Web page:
Potential projects are identified through extensive searching of official sources and media reports. Projects undertaken in a particular country and supported by a specific supplier of official finance—be it a sovereign government, multilateral institution, non-governmental organization, or private foundation—are identified through four major sources: (1) aid information management systems (AIMS) in recipient countries; (2) Embassy and Economic and Commercial Counselor websites; (3) IMF staff country reports; and (4) Factiva, a Dow Jones-owned media database that draws on approximately 33,000 media outlets worldwide in 23 languages, most of which are newspapers, radio and television transcripts.
Stage Two: Source Triangulation
Additional sources for each project identified in Stage One are searched for and synthesized. Research assistants use Google and other search engines, such as Baidu, to confirm or refute a project’s existence and refine the accuracy of a project record. These searches uncover critical details on the project, such as: the financing agencies, the donor’s financial contribution, and the status of the project.
During these searches, research assistants can uncover additional sources, including: (a) media reports; (b) other donor or recipient government documents, like loan agreements, budget documents, or project documentation; (c) country reports published by the IMF, World Bank, the African Development Bank, the Asian Development Bank, and other intergovernmental organizations; (d) information from the websites of contractors responsible for implementing officially-financed projects; (e) multimedia evidence of project activities, like photos and videos; (f) field reports published by in-country NGOs; and (g) academic articles. If any additional projects are identified from these new sources, such projects revert to Stage One before they undergo the source triangulation process in Stage Two. Information gaps can additionally be corrected via correspondence with donor and recipient agency personnel.
Stage Three: Quality Control
A series of rigorous, systematic quality assurance procedures are applied. Using open source information has many potential pitfalls, and we seek to identify and eliminate potential errors, biases, and data gaps. This quality assurance includes the following procedures: (1) identifying and eliminating duplicate records through a thorough recipient-sector review process; (2) reducing double counting by separately identifying umbrella projects and their subsidiary activities; (3) checking the consistency of project categorizations at the record level; (4) careful review of every record by a senior research assistant or program manager; (5) targeted review of high-value projects; and (5) currency exchange and deflation calculation. As a last step, the data are vetted by a large network of internal and external reviewers to identify potential errors or missing data.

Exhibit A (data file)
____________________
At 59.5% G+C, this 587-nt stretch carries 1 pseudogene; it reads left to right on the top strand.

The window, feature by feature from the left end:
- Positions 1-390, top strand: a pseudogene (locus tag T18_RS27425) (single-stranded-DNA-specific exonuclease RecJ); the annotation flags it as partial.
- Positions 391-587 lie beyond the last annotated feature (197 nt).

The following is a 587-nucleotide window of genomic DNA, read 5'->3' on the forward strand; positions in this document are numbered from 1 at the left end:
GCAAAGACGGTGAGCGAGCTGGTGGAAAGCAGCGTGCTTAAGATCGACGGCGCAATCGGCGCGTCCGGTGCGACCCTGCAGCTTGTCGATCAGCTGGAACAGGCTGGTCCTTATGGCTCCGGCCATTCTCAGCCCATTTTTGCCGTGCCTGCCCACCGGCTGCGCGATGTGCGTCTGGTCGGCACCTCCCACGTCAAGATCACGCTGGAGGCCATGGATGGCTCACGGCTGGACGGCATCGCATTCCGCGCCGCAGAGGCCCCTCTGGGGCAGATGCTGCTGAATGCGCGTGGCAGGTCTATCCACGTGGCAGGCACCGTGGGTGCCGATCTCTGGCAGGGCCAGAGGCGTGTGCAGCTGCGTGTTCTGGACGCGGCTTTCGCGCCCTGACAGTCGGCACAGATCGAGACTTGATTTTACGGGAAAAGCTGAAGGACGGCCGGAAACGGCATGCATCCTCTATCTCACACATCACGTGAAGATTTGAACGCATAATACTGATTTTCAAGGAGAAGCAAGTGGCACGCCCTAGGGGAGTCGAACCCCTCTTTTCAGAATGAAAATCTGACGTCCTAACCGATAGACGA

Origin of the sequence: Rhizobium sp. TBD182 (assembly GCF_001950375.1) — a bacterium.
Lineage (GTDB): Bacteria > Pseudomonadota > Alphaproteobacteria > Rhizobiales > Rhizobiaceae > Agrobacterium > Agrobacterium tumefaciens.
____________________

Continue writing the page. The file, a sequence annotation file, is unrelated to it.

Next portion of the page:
It is our hope that through the protocols and processes of the TUFF methodology, we can minimize errors, biases, and gaps and produce the most consistent, complete and replicable dataset possible. That being said, all open source data collection initiatives like this one are subject to limitations and biases (e.g., Muchapondwa et al. 2016). As such, the interactive platform available at china.aiddata.org is designed to facilitate the collection of feedback from a distributed network of users who may possess valuable information about relevant projects and financial transfers. Users who have knowledge of any additional projects or information to update any existing projects can “suggest a project”, “confirm”, “challenge”, or “comment” on any project on the china.aiddata.org platform. Once program managers at AidData receive these notifications, they seek to vet and verify the information, and, when appropriate, revise project records on the basis of credible information provided by external parties.